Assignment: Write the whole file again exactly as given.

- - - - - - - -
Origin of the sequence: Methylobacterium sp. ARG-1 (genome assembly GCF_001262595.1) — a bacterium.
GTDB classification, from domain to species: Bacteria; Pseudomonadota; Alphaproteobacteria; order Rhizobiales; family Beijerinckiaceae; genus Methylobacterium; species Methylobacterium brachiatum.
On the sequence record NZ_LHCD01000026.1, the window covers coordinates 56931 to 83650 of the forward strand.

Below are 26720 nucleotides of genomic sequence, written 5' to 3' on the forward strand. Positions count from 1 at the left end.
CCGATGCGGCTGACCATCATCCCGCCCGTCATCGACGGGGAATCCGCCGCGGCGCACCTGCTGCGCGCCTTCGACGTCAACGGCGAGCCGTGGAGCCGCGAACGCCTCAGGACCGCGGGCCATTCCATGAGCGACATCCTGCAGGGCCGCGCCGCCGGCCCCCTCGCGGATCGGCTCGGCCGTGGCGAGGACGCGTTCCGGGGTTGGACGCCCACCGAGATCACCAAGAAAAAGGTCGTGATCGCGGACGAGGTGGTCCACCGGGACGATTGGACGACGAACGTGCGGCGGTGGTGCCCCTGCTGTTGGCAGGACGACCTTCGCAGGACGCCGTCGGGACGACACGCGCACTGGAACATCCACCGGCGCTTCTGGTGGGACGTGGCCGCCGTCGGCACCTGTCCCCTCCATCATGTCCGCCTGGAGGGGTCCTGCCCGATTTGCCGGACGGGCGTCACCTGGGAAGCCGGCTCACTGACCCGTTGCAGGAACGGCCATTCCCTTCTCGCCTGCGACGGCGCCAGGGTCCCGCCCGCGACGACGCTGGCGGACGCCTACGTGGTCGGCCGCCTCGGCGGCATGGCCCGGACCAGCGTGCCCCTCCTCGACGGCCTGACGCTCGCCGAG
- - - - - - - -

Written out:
Origin of the sequence: Methylobacterium sp. ARG-1 (genome assembly GCF_001262595.1) — a bacterium.
GTDB classification, from domain to species: Bacteria; Pseudomonadota; Alphaproteobacteria; order Rhizobiales; family Beijerinckiaceae; genus Methylobacterium; species Methylobacterium brachiatum.
On the sequence record NZ_LHCD01000026.1, the window covers coordinates 56931 to 83650 of the forward strand.

Below are 26720 nucleotides of genomic sequence, written 5' to 3' on the forward strand. Positions count from 1 at the left end.
CCGATGCGGCTGACCATCATCCCGCCCGTCATCGACGGGGAATCCGCCGCGGCGCACCTGCTGCGCGCCTTCGACGTCAACGGCGAGCCGTGGAGCCGCGAACGCCTCAGGACCGCGGGCCATTCCATGAGCGACATCCTGCAGGGCCGCGCCGCCGGCCCCCTCGCGGATCGGCTCGGCCGTGGCGAGGACGCGTTCCGGGGTTGGACGCCCACCGAGATCACCAAGAAAAAGGTCGTGATCGCGGACGAGGTGGTCCACCGGGACGATTGGACGACGAACGTGCGGCGGTGGTGCCCCTGCTGTTGGCAGGACGACCTTCGCAGGACGCCGTCGGGACGACACGCGCACTGGAACATCCACCGGCGCTTCTGGTGGGACGTGGCCGCCGTCGGCACCTGTCCCCTCCATCATGTCCGCCTGGAGGGGTCCTGCCCGATTTGCCGGACGGGCGTCACCTGGGAAGCCGGCTCACTGACCCGTTGCAGGAACGGCCATTCCCTTCTCGCCTGCGACGGCGCCAGGGTCCCGCCCGCGACGACGCTGGCGGACGCCTACGTGGTCGGCCGCCTCGGCGGCATGGCCCGGACCAGCGTGCCCCTCCTCGACGGCCTGACGCTCGCCGAG